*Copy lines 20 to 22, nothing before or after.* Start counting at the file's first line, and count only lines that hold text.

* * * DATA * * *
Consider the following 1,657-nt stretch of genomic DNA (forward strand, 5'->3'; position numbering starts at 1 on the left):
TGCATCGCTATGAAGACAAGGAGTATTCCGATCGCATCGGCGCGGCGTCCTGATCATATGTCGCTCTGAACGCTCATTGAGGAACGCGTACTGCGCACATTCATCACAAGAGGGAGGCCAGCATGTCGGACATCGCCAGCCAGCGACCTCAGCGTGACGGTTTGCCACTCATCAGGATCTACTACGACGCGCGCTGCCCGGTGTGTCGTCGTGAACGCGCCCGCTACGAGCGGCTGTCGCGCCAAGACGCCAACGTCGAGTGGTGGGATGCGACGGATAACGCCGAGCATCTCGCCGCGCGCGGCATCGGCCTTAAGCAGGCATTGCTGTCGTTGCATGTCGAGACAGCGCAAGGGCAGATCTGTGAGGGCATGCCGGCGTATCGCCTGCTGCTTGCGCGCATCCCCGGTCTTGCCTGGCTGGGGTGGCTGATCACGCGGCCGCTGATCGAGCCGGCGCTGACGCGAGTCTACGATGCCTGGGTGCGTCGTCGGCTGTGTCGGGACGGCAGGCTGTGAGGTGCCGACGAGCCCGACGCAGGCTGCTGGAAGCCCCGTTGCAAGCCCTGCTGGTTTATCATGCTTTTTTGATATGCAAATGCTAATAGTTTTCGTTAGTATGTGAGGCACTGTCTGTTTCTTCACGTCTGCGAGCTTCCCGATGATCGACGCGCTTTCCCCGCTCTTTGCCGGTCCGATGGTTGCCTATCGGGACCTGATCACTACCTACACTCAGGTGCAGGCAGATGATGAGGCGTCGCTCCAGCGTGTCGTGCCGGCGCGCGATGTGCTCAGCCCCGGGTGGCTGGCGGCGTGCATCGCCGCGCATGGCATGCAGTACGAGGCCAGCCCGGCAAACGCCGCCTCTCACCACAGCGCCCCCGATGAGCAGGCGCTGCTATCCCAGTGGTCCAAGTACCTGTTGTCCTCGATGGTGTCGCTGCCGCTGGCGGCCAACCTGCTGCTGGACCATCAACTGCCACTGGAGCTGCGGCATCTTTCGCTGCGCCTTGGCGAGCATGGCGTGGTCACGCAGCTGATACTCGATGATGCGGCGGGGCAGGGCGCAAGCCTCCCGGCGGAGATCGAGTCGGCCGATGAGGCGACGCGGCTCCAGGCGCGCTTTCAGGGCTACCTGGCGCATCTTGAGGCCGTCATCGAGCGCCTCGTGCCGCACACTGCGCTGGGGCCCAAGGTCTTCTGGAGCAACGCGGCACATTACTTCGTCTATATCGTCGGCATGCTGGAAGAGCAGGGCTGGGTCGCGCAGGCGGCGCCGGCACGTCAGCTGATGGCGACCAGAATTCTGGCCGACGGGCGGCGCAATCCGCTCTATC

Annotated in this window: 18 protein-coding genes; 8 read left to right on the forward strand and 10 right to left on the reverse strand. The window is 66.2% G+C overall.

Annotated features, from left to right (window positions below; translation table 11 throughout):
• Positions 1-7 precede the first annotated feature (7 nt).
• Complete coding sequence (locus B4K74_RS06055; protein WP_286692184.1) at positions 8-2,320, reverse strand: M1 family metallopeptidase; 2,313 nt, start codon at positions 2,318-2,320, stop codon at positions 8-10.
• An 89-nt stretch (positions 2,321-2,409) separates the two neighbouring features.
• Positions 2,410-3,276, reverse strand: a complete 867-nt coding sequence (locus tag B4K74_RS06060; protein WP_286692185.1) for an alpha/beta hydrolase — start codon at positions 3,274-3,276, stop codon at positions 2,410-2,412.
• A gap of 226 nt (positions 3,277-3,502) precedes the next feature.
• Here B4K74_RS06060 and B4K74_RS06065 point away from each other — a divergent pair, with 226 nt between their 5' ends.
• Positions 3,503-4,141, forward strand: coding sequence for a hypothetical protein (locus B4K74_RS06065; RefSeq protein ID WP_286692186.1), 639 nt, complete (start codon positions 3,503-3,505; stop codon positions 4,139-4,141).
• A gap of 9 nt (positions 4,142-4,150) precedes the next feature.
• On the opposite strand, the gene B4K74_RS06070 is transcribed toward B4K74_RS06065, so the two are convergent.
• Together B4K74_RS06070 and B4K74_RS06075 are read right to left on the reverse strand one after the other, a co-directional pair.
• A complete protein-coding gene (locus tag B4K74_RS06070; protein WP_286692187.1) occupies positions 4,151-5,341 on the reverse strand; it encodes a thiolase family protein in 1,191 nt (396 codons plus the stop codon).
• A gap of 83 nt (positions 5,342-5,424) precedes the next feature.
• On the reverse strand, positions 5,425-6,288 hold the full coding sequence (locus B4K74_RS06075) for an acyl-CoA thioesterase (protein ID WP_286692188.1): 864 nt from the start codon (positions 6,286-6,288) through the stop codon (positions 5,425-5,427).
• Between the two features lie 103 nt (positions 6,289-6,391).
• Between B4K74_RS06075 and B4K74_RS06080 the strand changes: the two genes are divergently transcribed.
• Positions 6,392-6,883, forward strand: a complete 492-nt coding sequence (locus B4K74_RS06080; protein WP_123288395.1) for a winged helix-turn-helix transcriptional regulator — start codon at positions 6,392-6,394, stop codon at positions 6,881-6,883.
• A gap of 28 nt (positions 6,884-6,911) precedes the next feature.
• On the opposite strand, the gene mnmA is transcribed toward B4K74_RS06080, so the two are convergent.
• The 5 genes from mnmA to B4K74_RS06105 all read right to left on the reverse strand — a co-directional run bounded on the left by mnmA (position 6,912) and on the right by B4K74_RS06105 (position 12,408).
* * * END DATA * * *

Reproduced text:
• Positions 6,392-6,883, forward strand: a complete 492-nt coding sequence (locus B4K74_RS06080; protein WP_123288395.1) for a winged helix-turn-helix transcriptional regulator — start codon at positions 6,392-6,394, stop codon at positions 6,881-6,883.
• A gap of 28 nt (positions 6,884-6,911) precedes the next feature.
• On the opposite strand, the gene mnmA is transcribed toward B4K74_RS06080, so the two are convergent.